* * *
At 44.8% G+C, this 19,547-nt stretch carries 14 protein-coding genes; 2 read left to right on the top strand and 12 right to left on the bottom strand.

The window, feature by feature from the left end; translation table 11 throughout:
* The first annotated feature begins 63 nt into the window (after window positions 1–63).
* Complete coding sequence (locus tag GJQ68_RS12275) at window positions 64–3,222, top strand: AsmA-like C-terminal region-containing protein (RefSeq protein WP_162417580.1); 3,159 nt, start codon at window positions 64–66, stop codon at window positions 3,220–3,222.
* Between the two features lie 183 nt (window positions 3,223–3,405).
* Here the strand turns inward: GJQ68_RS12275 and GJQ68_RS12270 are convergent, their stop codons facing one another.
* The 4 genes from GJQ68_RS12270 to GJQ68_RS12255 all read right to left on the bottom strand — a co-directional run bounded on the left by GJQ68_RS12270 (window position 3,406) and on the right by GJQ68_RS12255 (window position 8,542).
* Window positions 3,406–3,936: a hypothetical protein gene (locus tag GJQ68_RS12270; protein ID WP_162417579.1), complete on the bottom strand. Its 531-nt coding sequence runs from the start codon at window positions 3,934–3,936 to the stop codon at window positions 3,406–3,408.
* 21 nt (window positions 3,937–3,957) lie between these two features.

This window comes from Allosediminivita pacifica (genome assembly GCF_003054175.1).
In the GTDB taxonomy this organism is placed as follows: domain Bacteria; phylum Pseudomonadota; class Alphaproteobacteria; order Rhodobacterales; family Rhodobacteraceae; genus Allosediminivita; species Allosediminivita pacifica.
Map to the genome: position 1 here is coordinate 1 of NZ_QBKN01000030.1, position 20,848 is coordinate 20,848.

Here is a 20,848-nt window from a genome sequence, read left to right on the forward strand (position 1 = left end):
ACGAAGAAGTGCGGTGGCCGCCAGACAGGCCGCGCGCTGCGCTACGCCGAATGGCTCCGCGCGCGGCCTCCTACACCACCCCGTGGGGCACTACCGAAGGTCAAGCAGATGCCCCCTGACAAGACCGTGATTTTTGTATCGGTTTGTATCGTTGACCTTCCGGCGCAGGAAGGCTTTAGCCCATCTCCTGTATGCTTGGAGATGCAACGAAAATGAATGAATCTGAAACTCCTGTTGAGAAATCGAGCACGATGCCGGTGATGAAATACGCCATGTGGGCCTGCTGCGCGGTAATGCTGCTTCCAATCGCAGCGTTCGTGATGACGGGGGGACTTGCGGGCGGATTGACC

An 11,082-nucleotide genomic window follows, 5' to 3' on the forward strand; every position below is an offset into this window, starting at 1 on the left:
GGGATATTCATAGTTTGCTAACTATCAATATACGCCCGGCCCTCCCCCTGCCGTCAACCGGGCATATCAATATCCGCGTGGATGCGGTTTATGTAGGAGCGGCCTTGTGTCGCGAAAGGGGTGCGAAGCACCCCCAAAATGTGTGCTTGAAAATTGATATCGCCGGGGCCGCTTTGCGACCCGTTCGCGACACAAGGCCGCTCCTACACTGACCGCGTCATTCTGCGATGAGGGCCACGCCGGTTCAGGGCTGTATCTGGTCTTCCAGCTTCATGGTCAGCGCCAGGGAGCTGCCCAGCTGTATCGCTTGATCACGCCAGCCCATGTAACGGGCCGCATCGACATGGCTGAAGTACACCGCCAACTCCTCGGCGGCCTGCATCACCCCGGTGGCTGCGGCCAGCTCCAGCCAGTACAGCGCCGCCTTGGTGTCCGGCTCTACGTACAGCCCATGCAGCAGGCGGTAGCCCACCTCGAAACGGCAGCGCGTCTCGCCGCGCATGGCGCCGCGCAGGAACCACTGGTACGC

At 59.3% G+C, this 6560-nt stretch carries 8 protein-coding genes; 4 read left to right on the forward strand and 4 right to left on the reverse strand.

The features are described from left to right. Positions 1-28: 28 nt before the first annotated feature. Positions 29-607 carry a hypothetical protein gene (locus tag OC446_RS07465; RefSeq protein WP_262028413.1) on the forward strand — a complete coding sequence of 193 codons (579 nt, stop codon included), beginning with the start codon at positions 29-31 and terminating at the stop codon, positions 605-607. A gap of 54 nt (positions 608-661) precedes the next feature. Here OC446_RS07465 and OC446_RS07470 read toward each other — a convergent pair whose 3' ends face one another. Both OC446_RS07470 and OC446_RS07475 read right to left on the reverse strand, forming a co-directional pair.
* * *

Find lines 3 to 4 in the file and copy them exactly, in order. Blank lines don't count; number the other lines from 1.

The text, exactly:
* The first annotated feature begins 63 nt into the window (after window positions 1–63).
* Complete coding sequence (locus tag GJQ68_RS12275) at window positions 64–3,222, top strand: AsmA-like C-terminal region-containing protein (RefSeq protein WP_162417580.1); 3,159 nt, start codon at window positions 64–66, stop codon at window positions 3,220–3,222.